Hey there, time traveller!
This article was published 25/7/2014 (1038 days ago), so information in it may no longer be current.
Water, water everywhere and plenty of fish to catch.
Record high-water levels haven't hurt the fishing in Manitoba and northwestern Ontario. For the part-time or inexperienced angler, it has given access to fish of all species and sizes. High water keeps fish shallow for a number of reasons, including food, cover and colder temperatures.
Warmer temperatures of late haven't necessarily driven the fish deeper. If anything, the weather has helped weed growth, which in turn attracts forage and the bigger predators in pursuit.
Northern pike especially like this type of environment. With cooler water temperatures and plenty of shallow cover, it's a pike bonanza. Anglers fishing for bass are catching pike everywhere, especially when they throw on a flashy spinnerbait that calls these fish in from everywhere.
If you can get through the pike, there are plenty of shallow smallmouth bass to be caught as well. They are hitting pretty much anything that moves, including soft plastic and hard metal. For those in search of walleye, check out the weedlines developing in the three- to five-metre depth range. Tie on a bullet sinker rigged with a walleye spinner and night crawler, and there will be plenty of action. The bullet sinker allows you to slip through the weed stalks and leaves, leaving your big fat crawler in the strike zone.
Even the mighty lake trout has stayed relatively shallow given the conditions. Long-line trolling medium- and deep-diving crankbaits will put fish in the boat. If you want to fish a spoon, just add a drop weight so it gets down a bit.
One key in contacting fish in these kind of conditions is to be mobile. If you are fishing from a boat, cast to shoreline cover and keep moving until you find some fish. If you're looking for walleye along weed beds, troll along the edges until you get into fish. Even when you do, sometimes it's best to keep trolling, triggering bites from scattered fish. If you find a good concentration, throw out a marker buoy or hit your GPS and lay down a number.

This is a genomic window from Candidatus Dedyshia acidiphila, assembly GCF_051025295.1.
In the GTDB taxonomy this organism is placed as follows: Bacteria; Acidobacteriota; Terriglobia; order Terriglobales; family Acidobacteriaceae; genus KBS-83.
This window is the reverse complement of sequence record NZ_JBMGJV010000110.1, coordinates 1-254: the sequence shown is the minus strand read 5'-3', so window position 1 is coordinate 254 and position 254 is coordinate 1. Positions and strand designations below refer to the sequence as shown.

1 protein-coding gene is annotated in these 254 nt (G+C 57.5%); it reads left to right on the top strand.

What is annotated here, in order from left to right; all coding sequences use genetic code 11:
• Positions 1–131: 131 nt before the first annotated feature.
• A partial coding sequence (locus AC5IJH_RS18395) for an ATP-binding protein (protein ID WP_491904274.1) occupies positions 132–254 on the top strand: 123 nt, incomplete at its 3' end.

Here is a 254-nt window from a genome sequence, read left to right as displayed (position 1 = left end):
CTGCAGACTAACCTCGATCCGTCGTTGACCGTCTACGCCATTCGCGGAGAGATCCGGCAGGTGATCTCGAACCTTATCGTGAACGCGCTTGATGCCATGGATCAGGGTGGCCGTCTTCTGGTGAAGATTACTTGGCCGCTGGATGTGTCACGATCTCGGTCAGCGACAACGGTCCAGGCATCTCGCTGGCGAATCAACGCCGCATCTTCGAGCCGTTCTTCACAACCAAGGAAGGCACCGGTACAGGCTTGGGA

If you are a shore angler, this is the year for you, as many fish in the lake are in shallow waters looking for food, well within range of your bait. When trying to catch these shallow fish, another thing to consider is their relation to structure and the bottom. Most will be cruising the shallows and not near the bottom, so in this case using a slip float with a bait suspended or swimming a jig will produce some great fishing.
When trolling with that walleye spinner, it also doesn't necessarily have to be that close to the bottom. Shallow fish are usually active fish, and given cloud cover, current flow and wave action, will be ready to bite.
High water also allows fish species to spawn successfully and the fry to survive. The young of will have plenty of places to hide, thus the survival rate will be a lot higher. Northern pike populations really explode in high water years, and the walleye also benefit from an increase in current flows that allow successful spawning.
All in all, despite its toll on shorelines and property, high water in the long run is usually beneficial to fish populations.
ANGLER'S NOTES: Northwestern Ontario angler Jeff Gustafson has been on quite a roll lately. He recently returned from the Fishing League Worldwide (FLW) tour in the United States, finishing in the money in his last two events. He even led after Day 1 of the Pickwick event, catching his biggest largemouth bass to date, a giant fish that weighed nearly 4.9 kilograms. He finished in 17th place.
When he returned home, he and his friend, Chris Savage, won a bass tournament on Shoal Lake. Jeff is currently competing in the Fort Frances Canadian Bass Championship on Rainy Lake, an event he won last year.
Jeff is a great angler. You can keep up to date on his travels at www.gussyoutdoors.com.